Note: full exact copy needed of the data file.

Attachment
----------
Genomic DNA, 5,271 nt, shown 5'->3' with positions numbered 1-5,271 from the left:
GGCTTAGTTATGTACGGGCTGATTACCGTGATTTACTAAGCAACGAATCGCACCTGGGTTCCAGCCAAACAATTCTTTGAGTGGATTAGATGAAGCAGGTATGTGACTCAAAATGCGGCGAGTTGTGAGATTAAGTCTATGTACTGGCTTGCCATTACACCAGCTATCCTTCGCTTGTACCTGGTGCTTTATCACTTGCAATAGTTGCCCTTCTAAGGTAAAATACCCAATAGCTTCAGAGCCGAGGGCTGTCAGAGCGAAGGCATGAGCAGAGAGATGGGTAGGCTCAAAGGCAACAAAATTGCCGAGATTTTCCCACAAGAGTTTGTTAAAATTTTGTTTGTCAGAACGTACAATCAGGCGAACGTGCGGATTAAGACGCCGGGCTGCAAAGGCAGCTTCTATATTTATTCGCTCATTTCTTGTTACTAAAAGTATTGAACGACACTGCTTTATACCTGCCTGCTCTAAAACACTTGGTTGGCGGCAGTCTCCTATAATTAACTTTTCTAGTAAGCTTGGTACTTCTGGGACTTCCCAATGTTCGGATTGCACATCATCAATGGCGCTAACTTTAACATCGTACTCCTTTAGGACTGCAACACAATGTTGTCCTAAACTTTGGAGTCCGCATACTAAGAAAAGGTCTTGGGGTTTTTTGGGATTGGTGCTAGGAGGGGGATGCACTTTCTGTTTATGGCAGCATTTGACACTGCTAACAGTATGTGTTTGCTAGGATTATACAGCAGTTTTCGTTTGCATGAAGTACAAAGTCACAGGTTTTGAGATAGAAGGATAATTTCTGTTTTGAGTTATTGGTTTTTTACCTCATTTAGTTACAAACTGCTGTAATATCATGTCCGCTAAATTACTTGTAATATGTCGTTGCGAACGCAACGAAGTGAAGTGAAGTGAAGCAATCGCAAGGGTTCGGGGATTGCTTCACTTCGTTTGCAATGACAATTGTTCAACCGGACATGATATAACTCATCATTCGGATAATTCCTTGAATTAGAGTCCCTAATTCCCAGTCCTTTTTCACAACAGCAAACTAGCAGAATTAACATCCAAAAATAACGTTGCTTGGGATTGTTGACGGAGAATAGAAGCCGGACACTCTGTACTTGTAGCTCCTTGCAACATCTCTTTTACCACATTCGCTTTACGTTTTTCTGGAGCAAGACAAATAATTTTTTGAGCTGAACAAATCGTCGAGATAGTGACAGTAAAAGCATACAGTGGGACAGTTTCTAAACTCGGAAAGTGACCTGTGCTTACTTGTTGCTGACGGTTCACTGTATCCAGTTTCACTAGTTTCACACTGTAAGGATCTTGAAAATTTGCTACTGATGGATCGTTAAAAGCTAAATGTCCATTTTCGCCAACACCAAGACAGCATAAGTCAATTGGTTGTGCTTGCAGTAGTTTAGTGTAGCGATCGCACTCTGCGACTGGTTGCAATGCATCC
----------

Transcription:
Genomic DNA, 5,271 nt, shown 5'->3' with positions numbered 1-5,271 from the left:
GGCTTAGTTATGTACGGGCTGATTACCGTGATTTACTAAGCAACGAATCGCACCTGGGTTCCAGCCAAACAATTCTTTGAGTGGATTAGATGAAGCAGGTATGTGACTCAAAATGCGGCGAGTTGTGAGATTAAGTCTATGTACTGGCTTGCCATTACACCAGCTATCCTTCGCTTGTACCTGGTGCTTTATCACTTGCAATAGTTGCCCTTCTAAGGTAAAATACCCAATAGCTTCAGAGCCGAGGGCTGTCAGAGCGAAGGCATGAGCAGAGAGATGGGTAGGCTCAAAGGCAACAAAATTGCCGAGATTTTCCCACAAGAGTTTGTTAAAATTTTGTTTGTCAGAACGTACAATCAGGCGAACGTGCGGATTAAGACGCCGGGCTGCAAAGGCAGCTTCTATATTTATTCGCTCATTTCTTGTTACTAAAAGTATTGAACGACACTGCTTTATACCTGCCTGCTCTAAAACACTTGGTTGGCGGCAGTCTCCTATAATTAACTTTTCTAGTAAGCTTGGTACTTCTGGGACTTCCCAATGTTCGGATTGCACATCATCAATGGCGCTAACTTTAACATCGTACTCCTTTAGGACTGCAACACAATGTTGTCCTAAACTTTGGAGTCCGCATACTAAGAAAAGGTCTTGGGGTTTTTTGGGATTGGTGCTAGGAGGGGGATGCACTTTCTGTTTATGGCAGCATTTGACACTGCTAACAGTATGTGTTTGCTAGGATTATACAGCAGTTTTCGTTTGCATGAAGTACAAAGTCACAGGTTTTGAGATAGAAGGATAATTTCTGTTTTGAGTTATTGGTTTTTTACCTCATTTAGTTACAAACTGCTGTAATATCATGTCCGCTAAATTACTTGTAATATGTCGTTGCGAACGCAACGAAGTGAAGTGAAGTGAAGCAATCGCAAGGGTTCGGGGATTGCTTCACTTCGTTTGCAATGACAATTGTTCAACCGGACATGATATAACTCATCATTCGGATAATTCCTTGAATTAGAGTCCCTAATTCCCAGTCCTTTTTCACAACAGCAAACTAGCAGAATTAACATCCAAAAATAACGTTGCTTGGGATTGTTGACGGAGAATAGAAGCCGGACACTCTGTACTTGTAGCTCCTTGCAACATCTCTTTTACCACATTCGCTTTACGTTTTTCTGGAGCAAGACAAATAATTTTTTGAGCTGAACAAATCGTCGAGATAGTGACAGTAAAAGCATACAGTGGGACAGTTTCTAAACTCGGAAAGTGACCTGTGCTTACTTGTTGCTGACGGTTCACTGTATCCAGTTTCACTAGTTTCACACTGTAAGGATCTTGAAAATTTGCTACTGATGGATCGTTAAAAGCTAAATGTCCATTTTCGCCAACACCAAGACAGCATAAGTCAATTGGTTGTGCTTGCAGTAGTTTAGTGTAGCGATCGCACTCTGCGACTGGTTGCAATGCATCC